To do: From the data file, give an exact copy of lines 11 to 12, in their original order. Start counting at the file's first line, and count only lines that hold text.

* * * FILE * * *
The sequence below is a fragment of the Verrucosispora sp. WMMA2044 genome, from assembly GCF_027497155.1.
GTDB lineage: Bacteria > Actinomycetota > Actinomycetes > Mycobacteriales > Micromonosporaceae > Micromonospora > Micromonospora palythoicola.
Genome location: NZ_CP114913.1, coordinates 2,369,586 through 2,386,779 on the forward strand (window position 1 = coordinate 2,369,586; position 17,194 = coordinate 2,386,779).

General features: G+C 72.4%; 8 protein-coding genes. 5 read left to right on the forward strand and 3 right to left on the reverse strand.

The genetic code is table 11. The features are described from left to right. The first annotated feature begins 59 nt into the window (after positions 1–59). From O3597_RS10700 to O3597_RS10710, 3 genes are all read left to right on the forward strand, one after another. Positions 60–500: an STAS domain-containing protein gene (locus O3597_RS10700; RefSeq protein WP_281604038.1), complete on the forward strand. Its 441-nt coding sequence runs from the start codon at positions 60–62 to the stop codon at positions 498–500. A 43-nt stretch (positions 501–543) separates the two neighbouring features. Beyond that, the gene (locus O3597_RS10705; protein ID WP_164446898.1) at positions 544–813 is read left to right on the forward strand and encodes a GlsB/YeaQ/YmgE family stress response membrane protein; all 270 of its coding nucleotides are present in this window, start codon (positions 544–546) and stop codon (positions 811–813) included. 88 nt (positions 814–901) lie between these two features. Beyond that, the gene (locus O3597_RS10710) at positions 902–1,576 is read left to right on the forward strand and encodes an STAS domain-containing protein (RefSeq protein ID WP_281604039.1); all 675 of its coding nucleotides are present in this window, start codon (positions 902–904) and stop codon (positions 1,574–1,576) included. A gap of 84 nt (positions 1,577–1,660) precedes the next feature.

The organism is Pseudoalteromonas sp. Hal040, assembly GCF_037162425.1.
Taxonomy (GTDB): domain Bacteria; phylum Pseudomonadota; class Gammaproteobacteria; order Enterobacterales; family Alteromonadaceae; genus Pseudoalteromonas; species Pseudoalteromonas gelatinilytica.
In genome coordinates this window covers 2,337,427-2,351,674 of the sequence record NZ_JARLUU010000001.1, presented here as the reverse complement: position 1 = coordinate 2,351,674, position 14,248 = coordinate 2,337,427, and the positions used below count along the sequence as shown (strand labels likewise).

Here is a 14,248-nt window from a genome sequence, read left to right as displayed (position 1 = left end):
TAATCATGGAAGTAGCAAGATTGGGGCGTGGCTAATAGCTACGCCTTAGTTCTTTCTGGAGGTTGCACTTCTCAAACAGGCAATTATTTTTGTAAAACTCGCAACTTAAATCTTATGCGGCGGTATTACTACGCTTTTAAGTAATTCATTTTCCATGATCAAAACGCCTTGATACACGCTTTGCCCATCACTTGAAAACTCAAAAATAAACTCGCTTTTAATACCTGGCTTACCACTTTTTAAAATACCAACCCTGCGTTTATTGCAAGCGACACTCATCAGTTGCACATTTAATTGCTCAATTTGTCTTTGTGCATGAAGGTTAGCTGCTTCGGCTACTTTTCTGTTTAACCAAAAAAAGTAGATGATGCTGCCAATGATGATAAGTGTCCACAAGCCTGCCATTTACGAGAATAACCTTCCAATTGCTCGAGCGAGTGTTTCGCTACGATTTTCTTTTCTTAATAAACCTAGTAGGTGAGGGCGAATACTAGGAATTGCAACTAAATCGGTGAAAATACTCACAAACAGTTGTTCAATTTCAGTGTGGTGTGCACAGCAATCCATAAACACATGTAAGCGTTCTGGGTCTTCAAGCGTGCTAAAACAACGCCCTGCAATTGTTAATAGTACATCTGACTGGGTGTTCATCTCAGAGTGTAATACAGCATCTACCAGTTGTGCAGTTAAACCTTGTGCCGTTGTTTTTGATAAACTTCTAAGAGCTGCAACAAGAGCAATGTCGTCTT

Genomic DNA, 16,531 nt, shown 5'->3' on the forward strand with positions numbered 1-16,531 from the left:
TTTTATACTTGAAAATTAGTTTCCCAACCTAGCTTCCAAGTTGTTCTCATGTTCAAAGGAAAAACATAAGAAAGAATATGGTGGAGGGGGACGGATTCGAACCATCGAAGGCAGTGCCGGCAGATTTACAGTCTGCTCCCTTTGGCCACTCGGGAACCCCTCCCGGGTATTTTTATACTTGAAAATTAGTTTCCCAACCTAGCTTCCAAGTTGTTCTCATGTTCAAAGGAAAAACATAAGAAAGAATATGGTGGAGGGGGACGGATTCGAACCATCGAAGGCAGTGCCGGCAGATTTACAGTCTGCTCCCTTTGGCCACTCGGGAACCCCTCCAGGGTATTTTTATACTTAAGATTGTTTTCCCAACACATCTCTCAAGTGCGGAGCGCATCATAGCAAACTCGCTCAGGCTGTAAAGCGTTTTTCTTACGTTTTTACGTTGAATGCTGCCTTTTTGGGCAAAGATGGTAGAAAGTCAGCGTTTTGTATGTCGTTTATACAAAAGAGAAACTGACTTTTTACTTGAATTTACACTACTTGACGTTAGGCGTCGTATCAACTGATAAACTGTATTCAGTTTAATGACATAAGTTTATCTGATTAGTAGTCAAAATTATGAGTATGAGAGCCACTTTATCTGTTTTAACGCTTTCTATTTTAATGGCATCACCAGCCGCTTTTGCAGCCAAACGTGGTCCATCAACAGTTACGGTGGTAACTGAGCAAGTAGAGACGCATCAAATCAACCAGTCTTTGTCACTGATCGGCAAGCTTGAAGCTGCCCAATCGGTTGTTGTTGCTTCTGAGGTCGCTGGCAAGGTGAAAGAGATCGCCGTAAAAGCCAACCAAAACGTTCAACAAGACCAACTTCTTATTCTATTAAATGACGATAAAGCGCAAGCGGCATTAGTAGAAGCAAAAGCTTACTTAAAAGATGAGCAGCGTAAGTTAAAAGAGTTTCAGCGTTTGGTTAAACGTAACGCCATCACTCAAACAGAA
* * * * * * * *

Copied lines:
Genomic DNA, 16,531 nt, shown 5'->3' on the forward strand with positions numbered 1-16,531 from the left:
TTTTATACTTGAAAATTAGTTTCCCAACCTAGCTTCCAAGTTGTTCTCATGTTCAAAGGAAAAACATAAGAAAGAATATGGTGGAGGGGGACGGATTCGAACCATCGAAGGCAGTGCCGGCAGATTTACAGTCTGCTCCCTTTGGCCACTCGGGAACCCCTCCCGGGTATTTTTATACTTGAAAATTAGTTTCCCAACCTAGCTTCCAAGTTGTTCTCATGTTCAAAGGAAAAACATAAGAAAGAATATGGTGGAGGGGGACGGATTCGAACCATCGAAGGCAGTGCCGGCAGATTTACAGTCTGCTCCCTTTGGCCACTCGGGAACCCCTCCAGGGTATTTTTATACTTAAGATTGTTTTCCCAACACATCTCTCAAGTGCGGAGCGCATCATAGCAAACTCGCTCAGGCTGTAAAGCGTTTTTCTTACGTTTTTACGTTGAATGCTGCCTTTTTGGGCAAAGATGGTAGAAAGTCAGCGTTTTGTATGTCGTTTATACAAAAGAGAAACTGACTTTTTACTTGAATTTACACTACTTGACGTTAGGCGTCGTATCAACTGATAAACTGTATTCAGTTTAATGACATAAGTTTATCTGATTAGTAGTCAAAATTATGAGTATGAGAGCCACTTTATCTGTTTTAACGCTTTCTATTTTAATGGCATCACCAGCCGCTTTTGCAGCCAAACGTGGTCCATCAACAGTTACGGTGGTAACTGAGCAAGTAGAGACGCATCAAATCAACCAGTCTTTGTCACTGATCGGCAAGCTTGAAGCTGCCCAATCGGTTGTTGTTGCTTCTGAGGTCGCTGGCAAGGTGAAAGAGATCGCCGTAAAAGCCAACCAAAACGTTCAACAAGACCAACTTCTTATTCTATTAAATGACGATAAAGCGCAAGCGGCATTAGTAGAAGCAAAAGCTTACTTAAAAGATGAGCAGCGTAAGTTAAAAGAGTTTCAGCGTTTGGTTAAACGTAACGCCATCACTCAAACAGAA